The Power of Football or FIFA? | OP-ED
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It is inevitable to refer these days to the World Cup being held in Qatar, an event followed by hundreds of millions of people in the five continents. It has been so for decades, becoming the most watched tournament, above the Olympic Games.
For many years, the power of the International Federation of Association Football (FIFA) has been above countries, to the point that it punishes countries where local federations are intervened by governments. It has more members than the United Nations, sets the conditions and enforces them. It has the luxury of paralyzing the planet for a month of matches between the best teams, and the television ratings soar.
At the bottom of it all is a multimillion-dollar business involving multinationals and, of course, FIFA’s directors, who came to believe that they had a free hand to do whatever they wanted without being audited by any authority.
That is what they believed until the U.S. justice uncovered a scandal that exposed irregularities, with bribes to award World Cup venues. Irregularities were revealed in the awarding of World Cup venues such as those of South Africa 2010, Russia 2018 and the one being played in Qatar. It happened with the World Cup in Argentina, in 1978, in the midst of a military dictatorship that had a torture center a few meters from where the final was played. Nothing different from the Berlin Olympics in 1936, organized by Hitler’s Nazi regime.
At the end of May 2015, in Zurich, Switzerland, the Swiss police arrested seven FIFA executives in a hotel at the request of the U.S. Department of Justice. Almost simultaneously, a Brooklyn court disclosed that 14 soccer executives had been charged for money laundering in the payment and collection of bribes of 150 million dollars.
It was a blow to the head of the organization. One more of the accusations in local tournaments affected by shady business or by the support of resources coming from illegal businesses such as drug trafficking. This was the situation in the eighties in Colombia, where many of the teams were owned by drug lords, such as Pablo Escobar and the Rodriguez Orejuela brothers.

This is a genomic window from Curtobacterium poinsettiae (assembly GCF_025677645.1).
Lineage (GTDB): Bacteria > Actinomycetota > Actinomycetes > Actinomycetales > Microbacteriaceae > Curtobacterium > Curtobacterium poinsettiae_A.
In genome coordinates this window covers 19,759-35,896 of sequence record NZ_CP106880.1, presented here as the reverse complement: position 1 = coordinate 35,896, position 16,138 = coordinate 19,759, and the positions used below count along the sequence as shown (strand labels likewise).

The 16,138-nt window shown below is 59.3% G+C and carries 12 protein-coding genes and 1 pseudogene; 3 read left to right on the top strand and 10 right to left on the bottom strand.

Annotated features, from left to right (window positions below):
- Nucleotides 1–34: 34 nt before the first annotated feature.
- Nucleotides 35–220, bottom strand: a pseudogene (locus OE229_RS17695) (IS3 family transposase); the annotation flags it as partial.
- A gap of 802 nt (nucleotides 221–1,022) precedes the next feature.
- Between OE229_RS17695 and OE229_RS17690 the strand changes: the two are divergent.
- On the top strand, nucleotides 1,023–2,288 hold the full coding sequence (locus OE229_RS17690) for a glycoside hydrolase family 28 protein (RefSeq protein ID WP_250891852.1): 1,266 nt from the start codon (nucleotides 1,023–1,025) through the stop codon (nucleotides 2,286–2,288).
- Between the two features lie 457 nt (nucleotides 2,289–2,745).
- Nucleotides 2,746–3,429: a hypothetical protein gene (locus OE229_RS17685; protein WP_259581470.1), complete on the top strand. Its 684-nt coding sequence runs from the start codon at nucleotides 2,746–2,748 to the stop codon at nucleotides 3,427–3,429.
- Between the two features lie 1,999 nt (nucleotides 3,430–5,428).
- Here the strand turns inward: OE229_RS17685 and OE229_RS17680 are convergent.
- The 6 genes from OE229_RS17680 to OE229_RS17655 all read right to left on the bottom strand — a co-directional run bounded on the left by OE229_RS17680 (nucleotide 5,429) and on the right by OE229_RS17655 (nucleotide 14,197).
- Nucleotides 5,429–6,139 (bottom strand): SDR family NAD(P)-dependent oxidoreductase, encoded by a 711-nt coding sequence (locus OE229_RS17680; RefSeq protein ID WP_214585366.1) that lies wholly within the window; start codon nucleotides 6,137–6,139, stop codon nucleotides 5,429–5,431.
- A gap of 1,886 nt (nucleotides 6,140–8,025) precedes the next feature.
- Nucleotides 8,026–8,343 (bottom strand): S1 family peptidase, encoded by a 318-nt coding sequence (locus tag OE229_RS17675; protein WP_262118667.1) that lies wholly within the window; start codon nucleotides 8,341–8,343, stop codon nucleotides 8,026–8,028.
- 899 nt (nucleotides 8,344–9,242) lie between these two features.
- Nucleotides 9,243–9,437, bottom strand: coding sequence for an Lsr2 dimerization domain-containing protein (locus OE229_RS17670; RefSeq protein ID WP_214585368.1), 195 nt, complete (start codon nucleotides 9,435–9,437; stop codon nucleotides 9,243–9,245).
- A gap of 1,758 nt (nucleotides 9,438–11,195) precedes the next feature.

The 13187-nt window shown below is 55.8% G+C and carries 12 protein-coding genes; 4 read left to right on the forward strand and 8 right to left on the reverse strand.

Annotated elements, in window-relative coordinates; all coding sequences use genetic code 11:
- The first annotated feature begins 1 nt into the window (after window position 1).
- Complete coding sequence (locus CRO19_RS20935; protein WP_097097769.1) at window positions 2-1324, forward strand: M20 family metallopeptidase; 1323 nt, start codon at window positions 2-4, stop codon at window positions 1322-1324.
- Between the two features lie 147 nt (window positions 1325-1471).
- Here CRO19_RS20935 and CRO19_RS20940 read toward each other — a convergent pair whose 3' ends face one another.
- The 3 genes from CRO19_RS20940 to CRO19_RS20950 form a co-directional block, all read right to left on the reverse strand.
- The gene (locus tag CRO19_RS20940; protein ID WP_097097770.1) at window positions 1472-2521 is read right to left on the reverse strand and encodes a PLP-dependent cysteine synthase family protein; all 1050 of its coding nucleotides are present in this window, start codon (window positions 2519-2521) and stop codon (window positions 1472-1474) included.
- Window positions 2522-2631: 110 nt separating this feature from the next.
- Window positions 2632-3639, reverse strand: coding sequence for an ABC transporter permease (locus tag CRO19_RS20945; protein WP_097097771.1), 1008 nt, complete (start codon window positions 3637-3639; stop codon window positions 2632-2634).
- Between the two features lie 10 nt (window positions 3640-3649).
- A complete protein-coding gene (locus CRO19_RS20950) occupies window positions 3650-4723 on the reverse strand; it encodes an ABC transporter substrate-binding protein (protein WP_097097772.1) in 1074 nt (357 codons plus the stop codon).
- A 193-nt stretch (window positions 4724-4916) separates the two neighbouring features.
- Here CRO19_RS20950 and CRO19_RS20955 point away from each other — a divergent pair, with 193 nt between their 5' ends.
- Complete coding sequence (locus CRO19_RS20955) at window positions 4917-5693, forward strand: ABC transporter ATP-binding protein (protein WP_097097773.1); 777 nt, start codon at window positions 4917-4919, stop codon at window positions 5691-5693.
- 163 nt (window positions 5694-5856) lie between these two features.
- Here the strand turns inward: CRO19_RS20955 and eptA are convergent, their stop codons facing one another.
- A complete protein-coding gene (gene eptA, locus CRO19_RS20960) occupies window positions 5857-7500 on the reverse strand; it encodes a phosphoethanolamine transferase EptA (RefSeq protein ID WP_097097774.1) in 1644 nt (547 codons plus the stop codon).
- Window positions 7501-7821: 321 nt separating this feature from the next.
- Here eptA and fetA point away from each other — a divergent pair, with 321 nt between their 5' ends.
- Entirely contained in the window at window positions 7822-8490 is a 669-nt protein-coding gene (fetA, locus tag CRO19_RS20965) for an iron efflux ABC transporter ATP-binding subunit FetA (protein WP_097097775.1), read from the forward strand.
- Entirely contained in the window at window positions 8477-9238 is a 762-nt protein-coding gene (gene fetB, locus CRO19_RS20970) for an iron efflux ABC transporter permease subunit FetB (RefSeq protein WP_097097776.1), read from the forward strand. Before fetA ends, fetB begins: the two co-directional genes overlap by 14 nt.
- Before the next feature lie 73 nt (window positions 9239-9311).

In the case of Qatar, the World Cup is being played amid millionaire businesses of brands that sponsor it, directly or indirectly. But with criticism of the host country for human rights violations, or of FIFA itself, which had the inanity to threaten to suspend soccer players who demonstrate in favor of diversity and inclusion by wearing a rainbow armband representing the LGBTI community.
U.S. Secretary of State Antony Blinken went to Qatar these days, among other things, to learn about the organization and take notes for the World Cup to be held in four years in cities in the United States, Canada and Mexico. He referred to this restriction, of which he said “It is always worrying [...] when the expression is in favor of diversity and inclusion”.
It is worrying when several of FIFA’s “former bosses” are under investigation or in prison, but it seems that those who have remained maintain the position of commanding over any rule because the organization is all-powerful.
In contrast, soccer fans don’t care about this and prefer to watch the ball roll and celebrate goals. Soccer is above FIFA.